Irriverente Medley


  • EAN Code: 7.93588765514
  • Format: 1 Cd
  • Genre: Chamber
  • Instrumentation: Clarinet, Guitar, Piano
  • Period: Contemporary
SKU: C00123 Category:

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Irriverente is an Italian word that means Irriverent. It implies something deliberately out of a preconceived scheme, and that wants to provoke an exact reaction. This recording is not a compilation cd indeed. It is a sort of bridge between what is considered usually classical music and other genres like jazz, mainly, and folk music. The first piece by Leo Brouwer shows the spirit of this precisely, with his melancholy and contamination between styles.

As the title itself states, “Soft Winds” is a slow and soft breeze that blows calmly on a hot day. The simple and very discreet theme is built on an equally simple harmonic structure, where similarly the solos lean.

The compositions of Salvatore Salerno are in some ways melancholic too. There is always a reference to the native land, Sicily, so admirably described above all in the passages “Penombra” and “Trio Mediterraneo”.

Klezmer music was played in the Jewish villages of Eastern Europe for parties, ceremonies, weddings to encourage people to dance by inviting them with popular motifs. These typical forms inspired to the composer Roberto Pansera his piece: the “sher”, the “doina”, and the “hora”.

“Moonglow” is a famous song from the early years of the swing era. Later forgotten, it was re-evaluated in 1956 when it was included in the film “Picnic”. A very captivating and seductive theme that stands out even more at the end re-interpreted from the clarinet to the low octave after an improvisation developed in the acutest area of the piano.

Dave Brubeck is a composer who has written lots of excellent music. His rhythmic exasperation and harmonic complexity are evident in many of his passages. Those proposed here are calm and very descriptive.

“Do not be that way” is one of the numerous songs often performed by Benny Goodman, very pleasant to listen to. Even improvisation at the piano, simple in its lines, wants to keep the spirit of the piece.

The last piece that gives even the name to this album is “Irreverent medley”: a mix of trendy pieces: “Frère Jacques [Brother John]”, the famous mazurka by Migliavacca and the Cumparsita.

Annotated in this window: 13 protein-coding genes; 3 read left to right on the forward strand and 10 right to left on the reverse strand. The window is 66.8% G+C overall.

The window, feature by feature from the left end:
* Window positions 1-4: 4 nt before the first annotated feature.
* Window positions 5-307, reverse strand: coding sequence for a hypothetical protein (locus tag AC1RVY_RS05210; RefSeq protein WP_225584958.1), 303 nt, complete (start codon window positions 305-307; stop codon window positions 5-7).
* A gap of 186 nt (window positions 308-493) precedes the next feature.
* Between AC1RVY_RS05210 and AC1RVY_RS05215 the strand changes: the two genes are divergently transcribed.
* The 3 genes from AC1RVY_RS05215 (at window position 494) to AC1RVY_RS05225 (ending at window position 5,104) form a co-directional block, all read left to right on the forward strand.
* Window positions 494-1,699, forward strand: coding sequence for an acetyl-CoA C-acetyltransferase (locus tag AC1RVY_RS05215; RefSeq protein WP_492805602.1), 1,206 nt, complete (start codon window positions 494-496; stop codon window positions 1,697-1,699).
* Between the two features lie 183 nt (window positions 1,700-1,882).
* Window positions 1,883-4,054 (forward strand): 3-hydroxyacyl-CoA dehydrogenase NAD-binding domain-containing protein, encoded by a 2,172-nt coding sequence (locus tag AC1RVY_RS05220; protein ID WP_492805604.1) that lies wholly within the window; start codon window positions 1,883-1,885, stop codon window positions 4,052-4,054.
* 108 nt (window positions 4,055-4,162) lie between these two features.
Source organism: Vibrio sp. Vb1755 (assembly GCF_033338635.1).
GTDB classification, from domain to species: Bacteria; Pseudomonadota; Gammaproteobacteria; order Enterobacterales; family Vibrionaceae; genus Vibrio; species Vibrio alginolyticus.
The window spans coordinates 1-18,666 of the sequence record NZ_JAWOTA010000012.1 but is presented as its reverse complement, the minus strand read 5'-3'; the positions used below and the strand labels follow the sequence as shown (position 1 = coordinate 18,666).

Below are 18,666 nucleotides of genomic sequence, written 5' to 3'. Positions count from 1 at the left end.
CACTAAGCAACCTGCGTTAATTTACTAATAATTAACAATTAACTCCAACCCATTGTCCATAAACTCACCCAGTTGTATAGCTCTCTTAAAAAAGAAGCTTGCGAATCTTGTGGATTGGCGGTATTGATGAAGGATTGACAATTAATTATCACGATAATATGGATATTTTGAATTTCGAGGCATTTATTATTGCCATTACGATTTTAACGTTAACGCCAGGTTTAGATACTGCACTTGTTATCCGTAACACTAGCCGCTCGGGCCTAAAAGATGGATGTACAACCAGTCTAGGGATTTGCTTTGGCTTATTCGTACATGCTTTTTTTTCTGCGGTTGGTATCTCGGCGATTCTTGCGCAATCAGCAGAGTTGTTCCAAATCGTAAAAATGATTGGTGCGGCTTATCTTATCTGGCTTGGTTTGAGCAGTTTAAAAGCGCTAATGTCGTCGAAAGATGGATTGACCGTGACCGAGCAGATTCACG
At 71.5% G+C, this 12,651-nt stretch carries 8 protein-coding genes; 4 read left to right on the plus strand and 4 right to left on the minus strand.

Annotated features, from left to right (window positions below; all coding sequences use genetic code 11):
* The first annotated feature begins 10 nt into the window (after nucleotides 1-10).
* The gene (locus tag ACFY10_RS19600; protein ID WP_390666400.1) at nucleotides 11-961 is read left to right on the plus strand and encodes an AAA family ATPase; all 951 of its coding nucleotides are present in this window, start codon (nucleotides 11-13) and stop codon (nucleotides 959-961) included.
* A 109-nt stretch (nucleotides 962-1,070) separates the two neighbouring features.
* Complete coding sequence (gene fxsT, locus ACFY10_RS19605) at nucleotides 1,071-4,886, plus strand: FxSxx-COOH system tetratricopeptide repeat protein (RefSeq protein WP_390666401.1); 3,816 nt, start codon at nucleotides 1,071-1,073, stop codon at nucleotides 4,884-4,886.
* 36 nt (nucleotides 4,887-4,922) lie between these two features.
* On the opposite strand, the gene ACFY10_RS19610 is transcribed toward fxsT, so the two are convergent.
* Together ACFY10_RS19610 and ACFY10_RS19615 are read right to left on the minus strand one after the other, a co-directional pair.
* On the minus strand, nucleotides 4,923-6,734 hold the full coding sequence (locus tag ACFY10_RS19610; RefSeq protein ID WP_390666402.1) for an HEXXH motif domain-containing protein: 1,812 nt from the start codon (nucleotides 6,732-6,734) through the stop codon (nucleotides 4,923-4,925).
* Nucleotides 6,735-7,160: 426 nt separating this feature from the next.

As bonus tracks, recorded in several sessions, three compositions by Piazzolla, part of the series of “Seasons” as a sort of program music. Sometimes melancholic, full of references from the master of the tango nuevo. They follow the path of a close and active relationship of the folk heritage of the tango with other musical universes, between classic and modern.

(Album Notes by Gianluca Campagnolo)


Astor Piazzolla: (b Mar del Plata, 11 March 1921; d Buenos Aires, 5 July 1992). Argentine composer, bandleader and bandoneón player. A child prodigy on the bandoneón, Piazzolla and his family emigrated to New York in 1924; in his teens he became acquainted with Gardel, for whom he worked as a tour guide, translator and occasional performer. Piazzolla returned to Buenos Aires in 1937 where he gave concerts and made tango arrangements for Aníbal Troilo, a leading bandleader; he also studied classical music with Ginastera. In 1944 Piazzolla left Troilo’s band to form the Orquesta del 46 as a vehicle for his own compositions. A symphony composed in 1954 for the Buenos Aires PO won him a scholarship to study in Paris with Boulanger, who encouraged him in the composition of tangos; the following year he resettled in Argentina and formed the Octeto Buenos Aires and, later, the Quinteto Nuevo Tango, which performed at his own club, Jamaica. Piazzolla left Argentina in 1974, settling in Paris, where he composed a concerto for bandoneón and a cello sonata for Rostropovich, among other works.
Piazzolla’s distinctive brand of tango, later called ‘nuevo tango’, initially met with resistance. Including fugue, extreme chromaticism, dissonance, elements of jazz and, at times, expanded instrumentation, it was condemned by the old-guard, including not only most tango composers and bandleaders but also Borges, whose short story El hombre de la Esquina Rosada was the basis for Piazzolla’s El tango (1969); like tango itself, Piazzolla’s work first found general approval outside Argentina, principally in France and the USA. By the 1980s, however, Piazzolla’s music was widely accepted even in his native country, where he was now seen as the saviour of tango, which during the 1950s and 60s had declined in popularity and appeal. In the late 1980s Piazzolla’s works began to be taken up by classical performers, in particular the Kronos Quartet, who commissioned Five Tango Sensations (1989). In all he composed about 750 works, including film scores for Tangos: the Exile of Gardel (1985) and Sur (1987). Shortly before his death, he was commissioned to write an opera on the life of Gardel.